Jennifer doesn’t seem to be “over-dramatizing” anything. In contrast, I think she has done a great job of explaining how she has weighed her options. As the daugher of a survivor (who had a mastectomy, chemo, radiation, and tamoxifen), I remember well this type of weighing when my mom was diagnosed with breast cancer. Jennifer’s words didn’t seem “scary” to me at all.

    Also, Jennifer never compares her situation to that of a woman with invasive breast cancer. To diminish her experience as merely a “tiny bump in the road” is simply unkind. Unless it’s invasive, is no breast cancer the real deal? I’d have hit the roof if someone had told me my mom’s cancer was “a bump in the road” because she, for example, had only one breast removed instead of two. Certainly cancer is horrific in degrees, but it is still terrible.

  3. i applaud you, jennifer, for researching all the options available to you and getting many professional opinions before coming to your decision. none of the medical procedures and treatments you have gone through already and will go through in the future are easy, and i pray that you’ll receive great strength and ultimately healing from this terrible disease.

    also, rob, i love reading these personal stories. keep em coming!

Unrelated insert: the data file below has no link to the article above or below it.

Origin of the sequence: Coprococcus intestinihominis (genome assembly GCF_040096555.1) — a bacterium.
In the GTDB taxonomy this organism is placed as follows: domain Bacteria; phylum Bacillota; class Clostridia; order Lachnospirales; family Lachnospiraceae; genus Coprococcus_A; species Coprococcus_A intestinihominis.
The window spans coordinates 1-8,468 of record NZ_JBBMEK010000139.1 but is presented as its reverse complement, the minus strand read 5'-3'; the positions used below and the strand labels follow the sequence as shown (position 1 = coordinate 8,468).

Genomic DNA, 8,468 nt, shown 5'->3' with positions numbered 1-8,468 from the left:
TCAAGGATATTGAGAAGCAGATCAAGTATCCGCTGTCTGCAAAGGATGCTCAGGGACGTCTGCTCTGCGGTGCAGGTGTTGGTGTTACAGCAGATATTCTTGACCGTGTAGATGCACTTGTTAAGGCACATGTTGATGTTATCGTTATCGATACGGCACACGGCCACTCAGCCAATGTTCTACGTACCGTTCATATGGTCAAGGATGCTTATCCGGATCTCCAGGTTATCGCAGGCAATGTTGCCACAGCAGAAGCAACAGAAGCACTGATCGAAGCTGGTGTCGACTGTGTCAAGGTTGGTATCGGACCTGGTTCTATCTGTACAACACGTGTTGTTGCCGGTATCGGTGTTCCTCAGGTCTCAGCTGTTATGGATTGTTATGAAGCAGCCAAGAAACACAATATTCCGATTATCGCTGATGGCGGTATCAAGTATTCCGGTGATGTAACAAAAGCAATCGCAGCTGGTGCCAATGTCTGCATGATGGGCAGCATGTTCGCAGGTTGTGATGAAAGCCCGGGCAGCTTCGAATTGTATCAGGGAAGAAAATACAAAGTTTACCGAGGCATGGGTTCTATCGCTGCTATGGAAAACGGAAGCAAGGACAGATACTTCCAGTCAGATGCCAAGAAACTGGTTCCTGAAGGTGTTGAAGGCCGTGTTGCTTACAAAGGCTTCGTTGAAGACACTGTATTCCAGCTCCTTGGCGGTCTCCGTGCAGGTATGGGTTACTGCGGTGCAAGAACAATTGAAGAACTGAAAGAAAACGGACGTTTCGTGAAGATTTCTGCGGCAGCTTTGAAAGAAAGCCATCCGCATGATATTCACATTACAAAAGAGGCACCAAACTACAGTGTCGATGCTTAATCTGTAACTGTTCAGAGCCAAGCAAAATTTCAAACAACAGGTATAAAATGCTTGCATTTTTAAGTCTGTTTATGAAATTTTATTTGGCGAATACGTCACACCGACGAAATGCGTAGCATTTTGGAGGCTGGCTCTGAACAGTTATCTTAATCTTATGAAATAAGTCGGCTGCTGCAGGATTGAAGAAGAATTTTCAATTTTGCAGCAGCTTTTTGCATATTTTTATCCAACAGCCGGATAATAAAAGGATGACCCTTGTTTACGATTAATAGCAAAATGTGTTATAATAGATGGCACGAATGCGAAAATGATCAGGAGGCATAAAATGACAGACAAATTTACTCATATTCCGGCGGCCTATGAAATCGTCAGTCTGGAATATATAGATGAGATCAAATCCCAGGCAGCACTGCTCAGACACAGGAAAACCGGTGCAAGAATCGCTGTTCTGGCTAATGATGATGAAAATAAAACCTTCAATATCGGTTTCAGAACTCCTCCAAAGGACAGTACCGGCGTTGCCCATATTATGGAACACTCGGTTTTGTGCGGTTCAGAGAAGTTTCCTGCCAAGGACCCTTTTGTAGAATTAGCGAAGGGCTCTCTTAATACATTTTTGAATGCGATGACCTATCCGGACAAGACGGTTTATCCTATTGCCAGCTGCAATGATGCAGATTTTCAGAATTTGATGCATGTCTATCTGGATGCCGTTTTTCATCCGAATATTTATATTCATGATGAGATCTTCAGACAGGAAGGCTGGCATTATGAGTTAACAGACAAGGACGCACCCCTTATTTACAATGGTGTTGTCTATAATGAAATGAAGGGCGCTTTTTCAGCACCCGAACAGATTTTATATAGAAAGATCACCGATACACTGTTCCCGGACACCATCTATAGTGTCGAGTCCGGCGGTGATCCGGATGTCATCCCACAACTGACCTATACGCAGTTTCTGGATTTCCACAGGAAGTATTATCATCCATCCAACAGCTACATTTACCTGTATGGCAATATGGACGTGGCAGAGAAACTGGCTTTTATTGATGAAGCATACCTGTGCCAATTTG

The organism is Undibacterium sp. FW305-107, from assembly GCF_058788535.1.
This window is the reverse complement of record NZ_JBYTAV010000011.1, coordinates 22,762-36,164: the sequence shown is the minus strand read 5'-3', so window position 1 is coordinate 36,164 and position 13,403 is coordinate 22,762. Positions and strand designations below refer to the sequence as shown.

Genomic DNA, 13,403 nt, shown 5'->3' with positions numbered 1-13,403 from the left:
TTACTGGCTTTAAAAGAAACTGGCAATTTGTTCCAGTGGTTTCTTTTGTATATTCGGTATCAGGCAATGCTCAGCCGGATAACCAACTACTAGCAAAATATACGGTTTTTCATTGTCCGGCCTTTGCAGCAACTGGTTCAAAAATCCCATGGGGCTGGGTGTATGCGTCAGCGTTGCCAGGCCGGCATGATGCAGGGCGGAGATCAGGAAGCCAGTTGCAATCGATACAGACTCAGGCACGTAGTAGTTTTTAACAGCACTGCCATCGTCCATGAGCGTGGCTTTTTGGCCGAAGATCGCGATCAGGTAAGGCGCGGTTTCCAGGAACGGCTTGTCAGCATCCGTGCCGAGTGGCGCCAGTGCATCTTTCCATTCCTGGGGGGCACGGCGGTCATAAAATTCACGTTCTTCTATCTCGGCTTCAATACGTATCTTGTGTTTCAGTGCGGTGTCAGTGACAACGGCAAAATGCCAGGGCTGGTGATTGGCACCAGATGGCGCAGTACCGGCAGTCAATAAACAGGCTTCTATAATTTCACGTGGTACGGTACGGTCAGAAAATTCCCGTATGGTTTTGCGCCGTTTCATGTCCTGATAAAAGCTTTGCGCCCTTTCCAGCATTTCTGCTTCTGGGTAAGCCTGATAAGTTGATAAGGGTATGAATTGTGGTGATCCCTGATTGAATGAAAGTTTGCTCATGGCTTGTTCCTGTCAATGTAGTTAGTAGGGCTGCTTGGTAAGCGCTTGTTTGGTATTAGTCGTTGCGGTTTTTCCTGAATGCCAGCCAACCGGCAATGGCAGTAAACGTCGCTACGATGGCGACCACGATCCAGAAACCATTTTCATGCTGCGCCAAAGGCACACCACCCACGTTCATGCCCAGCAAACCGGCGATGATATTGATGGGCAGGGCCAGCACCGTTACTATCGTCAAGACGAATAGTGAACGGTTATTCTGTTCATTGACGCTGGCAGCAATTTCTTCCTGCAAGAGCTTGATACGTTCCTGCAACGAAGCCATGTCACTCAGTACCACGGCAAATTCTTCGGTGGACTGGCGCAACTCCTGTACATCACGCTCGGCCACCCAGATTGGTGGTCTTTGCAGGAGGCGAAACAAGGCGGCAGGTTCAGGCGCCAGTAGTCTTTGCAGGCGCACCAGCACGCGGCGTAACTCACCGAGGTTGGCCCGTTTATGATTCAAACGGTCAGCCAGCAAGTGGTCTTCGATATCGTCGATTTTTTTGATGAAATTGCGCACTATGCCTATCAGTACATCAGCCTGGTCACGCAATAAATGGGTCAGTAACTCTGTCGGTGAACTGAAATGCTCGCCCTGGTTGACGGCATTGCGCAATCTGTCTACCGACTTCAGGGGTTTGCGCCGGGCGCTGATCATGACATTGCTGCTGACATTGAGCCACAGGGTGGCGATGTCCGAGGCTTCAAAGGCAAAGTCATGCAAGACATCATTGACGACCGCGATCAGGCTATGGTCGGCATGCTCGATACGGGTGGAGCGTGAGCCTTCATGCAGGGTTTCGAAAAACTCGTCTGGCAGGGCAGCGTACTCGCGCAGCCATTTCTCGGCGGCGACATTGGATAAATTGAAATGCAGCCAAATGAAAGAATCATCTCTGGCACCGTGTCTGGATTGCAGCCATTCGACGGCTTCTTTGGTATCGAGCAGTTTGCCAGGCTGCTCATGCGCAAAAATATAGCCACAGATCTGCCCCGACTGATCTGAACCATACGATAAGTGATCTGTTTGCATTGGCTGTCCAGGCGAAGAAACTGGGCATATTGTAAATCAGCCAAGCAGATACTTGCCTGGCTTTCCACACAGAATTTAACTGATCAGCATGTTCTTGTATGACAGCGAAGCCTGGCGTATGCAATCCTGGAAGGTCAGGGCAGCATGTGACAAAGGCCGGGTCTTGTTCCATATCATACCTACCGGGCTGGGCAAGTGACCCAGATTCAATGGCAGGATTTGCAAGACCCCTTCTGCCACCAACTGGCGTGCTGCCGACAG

4. Greetings to you all. I am a breast cancer survivor of ten years now, and I am now in a position to help a dear friend through exactly what I went through. Cancer of any kind and at any stage is more than a bump in the road of life. Life is precious. The ‘C’ word is dreaded by everyone, and was by me for many years before my diagnosis. I was full of lumps and bumps of all kinds….for a good 10 years before I noticed my ‘REAL BUMP’. And, that real bump had been growing for 3-5 years. It was horrible. My husband and I cried for days and days….for weeks. I was 48….and many are much younger. I was a mother who still had teens and young adults to ‘see through life’ and help in ways a mother dreams of. I had my mastectomy, my chemo, my radiation, my tamoxifen, my femara. They say I am done. By the grace of God, who alone brought me down this path thus far, I will not see cancer again. However, I might again be put through the test….and if I am, it will be more than a ‘bump in the road’. It will again be a traumatic event that again changes my life forever…the way I think about myself, my family and what is important to me. God alone will be my strength . Folks….love your neighbor, do what you can for others. And be sure to help those who are suffering a ‘bump in the road’. For them it is more than a ‘bump’. I have been there.